Our Guide To Cleaning Coffee Stains
Coffee. It may be what you wake up to every morning, or the thing that you enjoy a cup of only every now and then. That beautiful cup that you look forward to every morning can be quite dangerous if spilled. In every scenario, the speed in which you attack the stain will be better for your results. However, there are many scenarios of where the spill can happen and how to go about treating it.
First you should understand why coffee stains in the first place. Coffee beans, which come from the coffee plant, grow in about 70 countries. A typical cup contains milk, coffee granules, and water, with a wide array of sweeteners to choose from. Coffee stains because it contains oils that stick to surfaces and are quick to be absorbed (hint hint: we aren’t kidding when we say stains are most easily removed RIGHT when they first occur.) Porous surfaces (aka pretty much everything) specifically hold these oils and are often discolored by them.
Solid Surfaces + Furniture
Listen up. The last thing you want to do is aggressively scrub the surface. We know you’re frustrated—hello, you just lost your coffee—and maybe in a rush (because we’re 95% sure you spilled it on your way walking out the door for work) but take a deep breath before you react. Scrubbing will only allow the stains to soak in faster.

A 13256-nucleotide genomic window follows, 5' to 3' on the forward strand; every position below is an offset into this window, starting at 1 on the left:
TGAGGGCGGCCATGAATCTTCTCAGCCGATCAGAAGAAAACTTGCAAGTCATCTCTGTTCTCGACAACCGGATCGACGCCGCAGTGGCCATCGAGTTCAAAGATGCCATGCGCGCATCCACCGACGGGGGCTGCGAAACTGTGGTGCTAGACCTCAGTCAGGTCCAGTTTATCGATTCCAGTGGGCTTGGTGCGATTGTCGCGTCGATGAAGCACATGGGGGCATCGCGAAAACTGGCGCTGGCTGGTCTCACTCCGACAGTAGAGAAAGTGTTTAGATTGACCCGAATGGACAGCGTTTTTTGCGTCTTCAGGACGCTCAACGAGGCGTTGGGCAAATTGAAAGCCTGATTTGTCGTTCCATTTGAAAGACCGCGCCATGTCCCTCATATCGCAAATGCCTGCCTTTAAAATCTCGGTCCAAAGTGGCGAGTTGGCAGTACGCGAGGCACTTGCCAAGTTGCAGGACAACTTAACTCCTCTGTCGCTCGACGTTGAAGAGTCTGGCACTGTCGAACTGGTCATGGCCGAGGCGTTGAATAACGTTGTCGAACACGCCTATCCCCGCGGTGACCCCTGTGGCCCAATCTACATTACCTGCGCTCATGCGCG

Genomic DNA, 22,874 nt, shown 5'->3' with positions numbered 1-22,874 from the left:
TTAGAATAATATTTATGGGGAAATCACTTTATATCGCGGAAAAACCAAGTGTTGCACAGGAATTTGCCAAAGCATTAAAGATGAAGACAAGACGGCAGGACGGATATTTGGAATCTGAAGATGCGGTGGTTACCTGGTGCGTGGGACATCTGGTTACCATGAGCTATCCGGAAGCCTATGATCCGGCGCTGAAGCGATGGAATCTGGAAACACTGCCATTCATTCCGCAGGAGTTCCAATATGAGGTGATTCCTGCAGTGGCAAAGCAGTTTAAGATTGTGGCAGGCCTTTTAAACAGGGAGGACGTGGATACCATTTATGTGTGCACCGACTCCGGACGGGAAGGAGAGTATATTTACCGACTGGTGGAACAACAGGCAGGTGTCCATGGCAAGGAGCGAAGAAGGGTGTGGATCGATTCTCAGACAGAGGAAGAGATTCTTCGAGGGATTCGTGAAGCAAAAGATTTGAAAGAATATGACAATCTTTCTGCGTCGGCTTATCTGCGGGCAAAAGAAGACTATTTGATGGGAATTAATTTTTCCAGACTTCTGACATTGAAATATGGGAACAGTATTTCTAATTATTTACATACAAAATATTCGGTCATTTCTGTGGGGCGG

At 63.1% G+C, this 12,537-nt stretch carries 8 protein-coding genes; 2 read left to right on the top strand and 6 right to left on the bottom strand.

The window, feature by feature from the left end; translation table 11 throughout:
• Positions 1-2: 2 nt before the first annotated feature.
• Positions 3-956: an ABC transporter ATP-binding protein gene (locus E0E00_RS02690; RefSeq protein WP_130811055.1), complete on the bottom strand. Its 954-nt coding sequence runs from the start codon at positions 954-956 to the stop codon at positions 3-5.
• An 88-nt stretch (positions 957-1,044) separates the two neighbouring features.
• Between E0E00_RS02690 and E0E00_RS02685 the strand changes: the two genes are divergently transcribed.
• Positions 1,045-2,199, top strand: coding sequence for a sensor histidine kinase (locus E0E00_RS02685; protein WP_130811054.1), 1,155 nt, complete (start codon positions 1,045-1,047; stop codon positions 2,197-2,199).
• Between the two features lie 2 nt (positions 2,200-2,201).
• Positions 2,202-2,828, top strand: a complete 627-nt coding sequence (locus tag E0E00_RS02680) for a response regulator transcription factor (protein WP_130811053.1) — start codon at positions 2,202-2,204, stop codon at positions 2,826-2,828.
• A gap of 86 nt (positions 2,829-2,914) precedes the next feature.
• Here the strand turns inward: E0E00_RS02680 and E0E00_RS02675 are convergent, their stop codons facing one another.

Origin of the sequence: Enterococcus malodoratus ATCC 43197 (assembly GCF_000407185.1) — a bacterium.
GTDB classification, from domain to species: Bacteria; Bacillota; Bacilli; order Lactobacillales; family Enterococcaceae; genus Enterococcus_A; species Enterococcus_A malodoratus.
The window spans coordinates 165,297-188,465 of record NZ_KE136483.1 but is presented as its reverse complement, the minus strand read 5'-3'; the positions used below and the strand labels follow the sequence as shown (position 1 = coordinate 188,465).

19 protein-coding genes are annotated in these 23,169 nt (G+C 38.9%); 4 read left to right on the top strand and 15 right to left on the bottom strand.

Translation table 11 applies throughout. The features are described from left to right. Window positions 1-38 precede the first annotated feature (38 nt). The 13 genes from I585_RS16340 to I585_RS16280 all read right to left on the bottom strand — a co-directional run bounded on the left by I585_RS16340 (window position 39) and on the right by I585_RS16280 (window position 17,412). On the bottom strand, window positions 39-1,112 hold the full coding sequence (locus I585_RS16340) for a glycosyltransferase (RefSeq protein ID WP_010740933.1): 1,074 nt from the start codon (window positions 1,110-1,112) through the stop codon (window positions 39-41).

For hard, sealed surfaces like countertops, plastic or other man-made materials, use Boulder Clean Dish Soap with a soft sponge to slowly see if the stain lifts. You can try using vinegar and baking soda if the dish soap doesn’t work.
If you have a stain on wood, wet a paper towel with a teaspoon of dish soap. Wipe was much of the coffee stain as possible and blot the area with soapy and fresh paper towels. As a last resort, you can try to use white vinegar but don’t let it sit longer then a minute before wiping it away and blot completely clean with paper towels.
From Clothes, Textiles + Carpet
Area rugs and carpet generally get the most traffic in a home. Due to this, the odds of a spill happening in this area are quite common. Same goes for the clothes you wear—they will undoubtedly be near a cup of joe if you’re drinking one. Same goes for fabrics as it does for the furniture—do not scrub.
If the stain is fresh, regardless of if it’s on your shirt or the couch, blot away as much of the liquid as you can. If the item is washable, immediately throw it into the wash and run it for a cycle with Boulder Clean Laundry Detergent. If it’s on a larger item that won’t fit into the washer, repeat the blotting technique with a small amount of mild dish soap and clean, wet paper towels until the stain lifts. This may take a while but the best way to remove the stain is by gently applying pressure so the stain absorbs into the paper towel rather than reversely into the couch or carpet. Pro tip: always use cold water!
Treating Old Stains
Have an old coffee stain that has proven stubborn? This can be tricky, and the process is mostly the same, but we have a few tips to keep you motivated! Try using a mild dish soap firstly, but if that’s not working switch to a laundry detergent that has enzymes. Still not working? Ok. Move on to testing a small area with the following options: lemon juice, vinegar, baking soda, hydrogen peroxide.
While keeping all of these instructions in mind, know that it depends on the timeline, what the stain is sitting on or what it has absorbed into. There’s a chance your shirt will be forever ruined or you’ll have to rotate the rug to hide the stain under a side table, but we’re confident you can get the stains out if you try hard and work quickly.